This network-based definition of virtual communities is broadly compatible with those of authors, such as Mitchell (1996), who focus upon the architectural features of communication spaces. Likening some Internet spaces to the Italian piazza, a paved pedestrian area central to many Italian towns and villages, Mitchell observes that social norms evolve in relation to the nature of the space. Mitchell’s architectural metaphor can be applied to many different features of the Internet, including the hundreds of channels of Internet relay chat (IRC) servers or explicit efforts to build “cyberspaces” or massively multi-player online role-playing games (MMORPGs). While it is undeniable that these examples are frequented by large numbers of individuals, applying the term “virtual community” to them is controversial, even offensive (Werry 1999), to those who take the view that communities are more than networks – that they necessarily involve elements of mutuality and democracy, including some sort of collective definition of identity or democratic control of resources. These features are largely absent in either IRC channels or MMORPG sites, which are controlled by and dependent upon their sponsors within explicit or implicit terms of service (even though some may allow users to co-produce content).
Beyond Networks To Communities
Extending either the definition or the analysis of virtual community to encompass other aspect of “community” inevitably creates complexity. One way to manage this complexity is to explicitly consider how authority concerning belonging and purpose is constituted in specific communities (Kollock & Smith 1996; Steinmueller 2001). Considering the rules or norms governing organizational authority – who is recognized as a part of the community and how they might participate – and procedural authority – how and for what purpose collective purposes and actions are taken – makes it straightforward to distinguish voluntary and open virtual communities from those embedded within organizations or professional associations. For example computer supported cooperative work (CSCW), which often involves flexibility in the configuration of communication networks, may be implemented within organizations where organizational and procedural authority is an extension of the organizational hierarchy or line management. Where organizational and procedural authority is concentrated in the hands of the sponsor, this distinguishes these communities (Hagel & Armstrong 1997) from more “open” structures where belonging and purpose are based upon individual choice and democratic decision-making.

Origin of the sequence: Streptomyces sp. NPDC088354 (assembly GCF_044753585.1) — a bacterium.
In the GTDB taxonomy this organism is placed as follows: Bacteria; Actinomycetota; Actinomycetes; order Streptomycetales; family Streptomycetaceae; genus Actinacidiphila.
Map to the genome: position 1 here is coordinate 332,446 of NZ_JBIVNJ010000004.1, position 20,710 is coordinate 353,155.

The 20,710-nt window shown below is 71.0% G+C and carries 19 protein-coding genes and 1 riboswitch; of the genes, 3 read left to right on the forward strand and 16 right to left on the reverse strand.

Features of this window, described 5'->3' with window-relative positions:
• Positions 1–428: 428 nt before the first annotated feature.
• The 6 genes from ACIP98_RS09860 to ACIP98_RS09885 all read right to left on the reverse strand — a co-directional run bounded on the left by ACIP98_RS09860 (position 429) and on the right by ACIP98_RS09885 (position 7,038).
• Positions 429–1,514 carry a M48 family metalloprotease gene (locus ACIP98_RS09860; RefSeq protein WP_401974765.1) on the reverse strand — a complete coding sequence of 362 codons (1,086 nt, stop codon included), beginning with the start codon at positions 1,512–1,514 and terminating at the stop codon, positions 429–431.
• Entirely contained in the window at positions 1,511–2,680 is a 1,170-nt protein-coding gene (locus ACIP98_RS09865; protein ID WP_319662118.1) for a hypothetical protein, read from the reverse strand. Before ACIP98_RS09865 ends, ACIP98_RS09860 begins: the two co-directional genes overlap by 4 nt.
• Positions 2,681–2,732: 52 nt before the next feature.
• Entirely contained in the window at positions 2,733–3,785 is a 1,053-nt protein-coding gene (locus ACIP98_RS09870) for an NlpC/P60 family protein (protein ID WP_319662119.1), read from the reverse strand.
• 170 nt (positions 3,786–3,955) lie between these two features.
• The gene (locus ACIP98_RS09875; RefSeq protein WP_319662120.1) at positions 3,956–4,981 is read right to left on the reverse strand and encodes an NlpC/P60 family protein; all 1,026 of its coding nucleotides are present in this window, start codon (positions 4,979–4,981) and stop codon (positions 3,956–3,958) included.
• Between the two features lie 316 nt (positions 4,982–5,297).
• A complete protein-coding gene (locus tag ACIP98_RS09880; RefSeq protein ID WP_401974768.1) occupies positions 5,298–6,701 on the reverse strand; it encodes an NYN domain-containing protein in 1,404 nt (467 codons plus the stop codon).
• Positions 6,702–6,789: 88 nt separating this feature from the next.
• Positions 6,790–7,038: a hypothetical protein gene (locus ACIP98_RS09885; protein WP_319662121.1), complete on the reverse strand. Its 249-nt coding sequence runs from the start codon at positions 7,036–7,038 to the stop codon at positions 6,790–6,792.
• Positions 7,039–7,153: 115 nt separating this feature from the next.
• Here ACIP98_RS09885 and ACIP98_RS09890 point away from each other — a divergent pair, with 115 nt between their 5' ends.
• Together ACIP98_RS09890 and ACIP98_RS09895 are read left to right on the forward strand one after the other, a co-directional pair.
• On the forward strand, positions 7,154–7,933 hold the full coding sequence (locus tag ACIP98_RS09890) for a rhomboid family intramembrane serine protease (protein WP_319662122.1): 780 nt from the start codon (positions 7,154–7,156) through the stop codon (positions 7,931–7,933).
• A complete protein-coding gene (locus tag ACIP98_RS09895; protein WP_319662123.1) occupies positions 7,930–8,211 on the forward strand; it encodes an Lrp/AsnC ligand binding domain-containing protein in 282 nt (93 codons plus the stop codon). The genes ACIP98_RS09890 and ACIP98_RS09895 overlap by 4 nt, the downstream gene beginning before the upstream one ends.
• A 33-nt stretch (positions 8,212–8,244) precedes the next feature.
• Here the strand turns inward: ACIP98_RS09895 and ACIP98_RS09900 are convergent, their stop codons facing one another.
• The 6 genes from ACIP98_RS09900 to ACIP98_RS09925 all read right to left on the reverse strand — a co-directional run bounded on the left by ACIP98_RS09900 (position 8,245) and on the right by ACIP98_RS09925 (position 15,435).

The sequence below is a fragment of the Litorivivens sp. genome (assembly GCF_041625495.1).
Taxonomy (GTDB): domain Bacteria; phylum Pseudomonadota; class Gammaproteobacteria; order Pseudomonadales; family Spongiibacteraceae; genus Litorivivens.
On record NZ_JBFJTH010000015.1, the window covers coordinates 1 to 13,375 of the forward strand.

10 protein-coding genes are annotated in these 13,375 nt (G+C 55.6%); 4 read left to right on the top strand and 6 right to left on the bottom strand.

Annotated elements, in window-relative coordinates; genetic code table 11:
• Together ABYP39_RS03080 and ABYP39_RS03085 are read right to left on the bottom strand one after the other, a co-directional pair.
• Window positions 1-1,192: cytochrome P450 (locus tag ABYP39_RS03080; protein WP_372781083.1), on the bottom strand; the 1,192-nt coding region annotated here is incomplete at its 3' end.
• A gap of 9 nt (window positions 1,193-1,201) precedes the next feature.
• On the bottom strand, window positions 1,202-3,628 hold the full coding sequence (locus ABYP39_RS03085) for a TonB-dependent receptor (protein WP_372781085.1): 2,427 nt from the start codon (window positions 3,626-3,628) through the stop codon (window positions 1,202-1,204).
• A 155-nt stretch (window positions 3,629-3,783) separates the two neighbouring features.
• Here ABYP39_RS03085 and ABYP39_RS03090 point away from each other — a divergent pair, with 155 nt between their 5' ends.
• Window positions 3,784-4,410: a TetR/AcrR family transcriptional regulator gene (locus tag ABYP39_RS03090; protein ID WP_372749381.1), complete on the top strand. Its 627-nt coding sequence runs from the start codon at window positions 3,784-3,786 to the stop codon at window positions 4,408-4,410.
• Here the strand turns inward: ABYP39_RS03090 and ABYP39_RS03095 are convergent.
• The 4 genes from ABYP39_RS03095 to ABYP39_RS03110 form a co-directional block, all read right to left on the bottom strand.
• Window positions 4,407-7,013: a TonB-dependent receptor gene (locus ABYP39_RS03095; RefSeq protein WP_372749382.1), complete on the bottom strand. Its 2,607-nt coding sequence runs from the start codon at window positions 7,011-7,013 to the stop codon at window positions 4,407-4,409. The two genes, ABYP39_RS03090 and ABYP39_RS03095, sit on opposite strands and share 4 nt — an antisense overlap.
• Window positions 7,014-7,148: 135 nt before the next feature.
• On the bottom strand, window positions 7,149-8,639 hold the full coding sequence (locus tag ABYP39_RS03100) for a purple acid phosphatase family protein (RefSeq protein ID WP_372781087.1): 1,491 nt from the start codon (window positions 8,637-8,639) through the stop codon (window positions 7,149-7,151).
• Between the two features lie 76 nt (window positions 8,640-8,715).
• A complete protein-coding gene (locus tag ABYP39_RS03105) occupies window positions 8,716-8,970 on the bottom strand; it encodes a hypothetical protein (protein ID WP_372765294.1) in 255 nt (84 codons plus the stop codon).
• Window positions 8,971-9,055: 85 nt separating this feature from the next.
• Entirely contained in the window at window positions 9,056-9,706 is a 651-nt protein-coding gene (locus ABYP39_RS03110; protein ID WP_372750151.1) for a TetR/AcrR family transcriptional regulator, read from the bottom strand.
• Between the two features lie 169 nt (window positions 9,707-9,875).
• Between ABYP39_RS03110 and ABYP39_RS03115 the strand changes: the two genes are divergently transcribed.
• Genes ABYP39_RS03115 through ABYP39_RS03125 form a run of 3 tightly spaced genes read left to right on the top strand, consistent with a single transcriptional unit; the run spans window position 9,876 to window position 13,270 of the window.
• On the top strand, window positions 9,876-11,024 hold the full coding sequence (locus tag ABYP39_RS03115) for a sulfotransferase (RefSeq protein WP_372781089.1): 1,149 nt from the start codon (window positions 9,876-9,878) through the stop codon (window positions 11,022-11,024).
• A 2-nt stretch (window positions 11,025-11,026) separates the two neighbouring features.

When there is not a sponsor exercising organizational and procedural authority, there is some evidence that these roles emerge from the social learning of community participants (Tuomi 2002). Alternatively, they may have to be created by the community through collective decision (Kim 2000). Not surprisingly, the variety of ways in which this may be done largely replicates the ways in which nonvirtual communities form. The approach that currently dominates discussion of the “emergent” properties of virtual communities is derived from the “communities of practice” framework proposed by Lave and Wenger (1991) and exemplified in Brown and Duguid (2000). This framework combines elements of “social learning” and structuration in which “novices” are, in essence, tested by those more experienced as they develop skills in the context of the practice of the community, creating an emergent form of hierarchy based upon mutual regard. The communities of practice framework is most relevant in contexts involving a gathering of expertise or where a collective effort with common purpose is a factor motivating the interaction.